Insolvency Practitioners Regulation Act 2019

The Insolvency Practitioners Regulation Act 2019 (the Act) introduced a co-regulatory licensing scheme to promote quality, expertise, and integrity in the profession of insolvency practitioners. It is modelled on the voluntary CA ANZ / RITANZ accreditation scheme.

The Act took effect on 1 September 2020.

Under the Act:

  • Accredited bodies are responsible for carrying out the frontline regulation of licensed insolvency practitioners, including licensing, regulating ongoing compliance, investigating complaints about them, and taking disciplinary action where appropriate.
  • NZICA is an accredited body under the Act.
  • NZICA has statutory responsibilities under the New Zealand Institute of Chartered Accountants Act 1996 to regulate the practice of its members in New Zealand.
  • The Companies Office Registrar has responsibility for oversight of accredited bodies. Oversight includes accreditation of bodies, ongoing monitoring and reporting, and corrective action to ensure the quality and effectiveness of the accredited bodies' regulatory systems and processes.
  • Any person taking new statutory insolvency appointments from 1 September 2020 must have a licence, which includes a transitional licence. It is offence to take new statutory appointments from 1 September 2020 without a licence.

The Registrar maintains a register of licensed insolvency practitioners, which is publicly searchable here.

Who can apply for a licence?

NZICA members with a Certificate of Public Practice (CPP) can apply for a licence.

A non-NZICA member can also apply for a licence if they are either:

  • An overseas practitioner; or
  • A member of a "recognised body" such as RITANZ; or
  • A practising member of a religious society or order whose doctrines or beliefs preclude membership of any organisation or body other than the religious society or order of which they are a member

To be granted a licence, a person must then meet the prescribed minimum standards. They must also be "fit and proper" to hold a licence.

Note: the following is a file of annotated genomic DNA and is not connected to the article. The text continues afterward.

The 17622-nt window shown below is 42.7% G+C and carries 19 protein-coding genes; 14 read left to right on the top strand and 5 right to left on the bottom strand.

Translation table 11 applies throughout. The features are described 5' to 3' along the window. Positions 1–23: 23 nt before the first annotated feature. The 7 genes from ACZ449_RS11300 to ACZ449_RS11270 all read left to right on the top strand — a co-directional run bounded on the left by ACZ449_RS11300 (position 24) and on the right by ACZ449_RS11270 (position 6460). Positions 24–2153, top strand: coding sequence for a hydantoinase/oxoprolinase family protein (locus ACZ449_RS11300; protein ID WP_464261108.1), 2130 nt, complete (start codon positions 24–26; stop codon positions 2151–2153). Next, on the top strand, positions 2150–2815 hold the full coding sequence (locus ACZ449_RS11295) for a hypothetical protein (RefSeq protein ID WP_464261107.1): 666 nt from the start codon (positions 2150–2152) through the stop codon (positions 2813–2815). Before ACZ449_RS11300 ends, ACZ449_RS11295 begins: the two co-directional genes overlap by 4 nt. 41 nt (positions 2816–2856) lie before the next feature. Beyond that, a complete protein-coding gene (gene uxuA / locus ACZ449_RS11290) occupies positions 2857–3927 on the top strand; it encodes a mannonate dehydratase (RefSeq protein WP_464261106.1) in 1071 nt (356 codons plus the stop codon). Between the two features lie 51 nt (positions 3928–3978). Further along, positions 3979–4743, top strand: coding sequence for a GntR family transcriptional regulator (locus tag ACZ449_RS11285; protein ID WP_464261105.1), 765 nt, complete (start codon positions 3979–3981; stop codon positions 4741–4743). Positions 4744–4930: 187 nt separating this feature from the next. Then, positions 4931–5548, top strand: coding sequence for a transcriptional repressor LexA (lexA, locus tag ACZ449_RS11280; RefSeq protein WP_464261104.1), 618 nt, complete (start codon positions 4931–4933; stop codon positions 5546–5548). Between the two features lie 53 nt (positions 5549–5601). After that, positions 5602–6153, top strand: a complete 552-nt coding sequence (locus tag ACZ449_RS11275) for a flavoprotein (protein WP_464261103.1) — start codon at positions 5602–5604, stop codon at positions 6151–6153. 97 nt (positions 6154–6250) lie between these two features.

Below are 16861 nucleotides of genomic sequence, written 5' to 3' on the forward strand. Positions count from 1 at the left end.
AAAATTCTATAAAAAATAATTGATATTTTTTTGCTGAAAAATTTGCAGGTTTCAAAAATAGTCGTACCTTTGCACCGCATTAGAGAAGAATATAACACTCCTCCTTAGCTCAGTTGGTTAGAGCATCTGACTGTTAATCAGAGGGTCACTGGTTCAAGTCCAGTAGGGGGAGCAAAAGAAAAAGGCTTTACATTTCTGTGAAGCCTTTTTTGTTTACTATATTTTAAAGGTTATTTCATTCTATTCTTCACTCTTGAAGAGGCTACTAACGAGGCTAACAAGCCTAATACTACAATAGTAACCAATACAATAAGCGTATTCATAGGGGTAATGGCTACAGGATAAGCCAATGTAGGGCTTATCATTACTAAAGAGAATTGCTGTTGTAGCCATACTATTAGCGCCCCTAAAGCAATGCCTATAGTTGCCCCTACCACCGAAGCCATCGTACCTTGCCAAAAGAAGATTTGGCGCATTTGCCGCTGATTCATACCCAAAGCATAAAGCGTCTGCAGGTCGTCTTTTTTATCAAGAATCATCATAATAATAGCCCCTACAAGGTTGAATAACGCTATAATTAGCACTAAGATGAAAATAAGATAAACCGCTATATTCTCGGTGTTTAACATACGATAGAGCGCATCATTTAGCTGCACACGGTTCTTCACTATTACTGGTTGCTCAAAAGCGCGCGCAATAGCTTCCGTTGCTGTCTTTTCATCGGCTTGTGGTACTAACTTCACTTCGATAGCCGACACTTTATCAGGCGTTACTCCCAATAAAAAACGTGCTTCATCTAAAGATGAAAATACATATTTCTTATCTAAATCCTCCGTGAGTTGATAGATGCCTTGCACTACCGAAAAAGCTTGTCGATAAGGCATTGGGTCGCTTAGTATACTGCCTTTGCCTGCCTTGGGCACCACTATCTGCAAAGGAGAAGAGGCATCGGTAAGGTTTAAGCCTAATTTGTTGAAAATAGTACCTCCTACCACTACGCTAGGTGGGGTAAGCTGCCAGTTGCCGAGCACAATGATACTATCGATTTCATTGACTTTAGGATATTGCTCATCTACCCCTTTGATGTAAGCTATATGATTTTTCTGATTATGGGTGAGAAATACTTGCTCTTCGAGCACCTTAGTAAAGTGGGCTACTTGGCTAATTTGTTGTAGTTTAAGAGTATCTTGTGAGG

An applicant who is not a member of an accredited body (e.g. NZICA) must also enter a Compliance Agreement with the accredited body. By signing the Compliance Agreement, the non-member agrees to abide by the accredited body's Code of Ethics, Rules, and disciplinary processes. The Compliance Agreement can be found here.

Note that an applicant who signed a Compliance Agreement when obtaining a transitional licence does not need to sign a further compliance agreement when applying for a full licence.

Licences are subject to "licence conditions" covering such matters as ongoing competency and training and compliance with relevant standards relating to insolvency engagements.

Each licence must also include a condition specifying the types of insolvency engagements in respect of which the person is authorised to act under their licence. The Registrar is required to maintain a register of licensed insolvency practitioners.

Applying for a licence

To apply for a licence you will need to complete an application form and complete a fit and proper person declaration (IP 1 – Fit and proper person) which you can download below. You will also need to provide details of your insolvency experience in IP 2 – Practical insolvency experience, which you can also find below.

You will also need to sign a Compliance Agreement if you are not an NZICA member and do not already have a transitional licence.

Transitional provisions

The Act includes transitional provisions allowing individuals to complete insolvency engagements (as defined in the Act) accepted prior to 1 September 2020 but they must be completed by the end of 1 September 2021. However, a person cannot undertake any new insolvency engagements from 1 September 2020, unless they qualify for a transitional licence.

An accredited insolvency practitioner (AIP) under the CA ANZ/ NZICA/RITANZ scheme can take advantage of transitional licensing provisions. Broadly, the Act can deem an AIP to have a transitional licence from 1 September 2020 which allows the AIP to accept new appointments.

The transitional licence provisions automatically apply to a NZICA member who is an AIP. For an AIP who is not a NZICA member, the transitional licence provisions only apply when the AIP has entered an agreement under the Act with NZICA to be bound by its Rules and Code of Ethics. NZICA must also consider the AIP to be fit and proper and have qualifications and experience to act as an insolvency practitioner. AIP status must be maintained during the transitional licence period.

If you are an AIP NZICA should have contacted, you regarding the transitional provisions. If you have not been contacted, please contact us at [email protected]

Solvent liquidations?

An insolvency practitioner does not include a person undertaking solvent liquidations. However, to undertake a solvent liquidation a person must be one- of the following:

  • A licensed insolvency practitioner; or
  • A lawyer; or
  • A qualified statutory accountant (e.g. an NZICA member with a CPP); or
  • A member of a professional body recognised under s.69 of the Act. (As at 1 September 2020, the Registrar has not recognised any professional body under this section.)

If you have any questions regarding insolvency practitioner licensing, please contact us at [email protected]